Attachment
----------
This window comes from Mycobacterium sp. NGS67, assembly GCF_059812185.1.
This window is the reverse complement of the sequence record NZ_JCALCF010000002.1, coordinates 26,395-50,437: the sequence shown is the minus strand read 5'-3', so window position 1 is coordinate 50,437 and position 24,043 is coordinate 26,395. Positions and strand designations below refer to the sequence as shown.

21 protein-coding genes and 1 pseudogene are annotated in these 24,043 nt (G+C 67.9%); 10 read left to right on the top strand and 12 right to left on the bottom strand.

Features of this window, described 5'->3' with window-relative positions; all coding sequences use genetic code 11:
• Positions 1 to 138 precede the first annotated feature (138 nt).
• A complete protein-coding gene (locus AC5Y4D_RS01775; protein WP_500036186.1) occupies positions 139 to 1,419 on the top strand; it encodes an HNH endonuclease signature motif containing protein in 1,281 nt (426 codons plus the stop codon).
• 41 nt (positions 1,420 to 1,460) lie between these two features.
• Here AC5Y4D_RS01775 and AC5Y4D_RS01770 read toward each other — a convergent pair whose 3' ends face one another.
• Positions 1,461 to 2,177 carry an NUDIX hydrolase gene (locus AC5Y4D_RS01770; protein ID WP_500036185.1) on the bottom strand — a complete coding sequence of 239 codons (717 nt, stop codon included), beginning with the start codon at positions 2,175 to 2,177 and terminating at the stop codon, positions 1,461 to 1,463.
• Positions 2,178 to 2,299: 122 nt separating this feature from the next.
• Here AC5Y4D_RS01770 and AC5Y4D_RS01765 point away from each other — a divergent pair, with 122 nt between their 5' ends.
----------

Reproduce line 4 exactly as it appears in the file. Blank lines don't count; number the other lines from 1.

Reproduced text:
Features of this window, described 5'->3' with window-relative positions; all coding sequences use genetic code 11: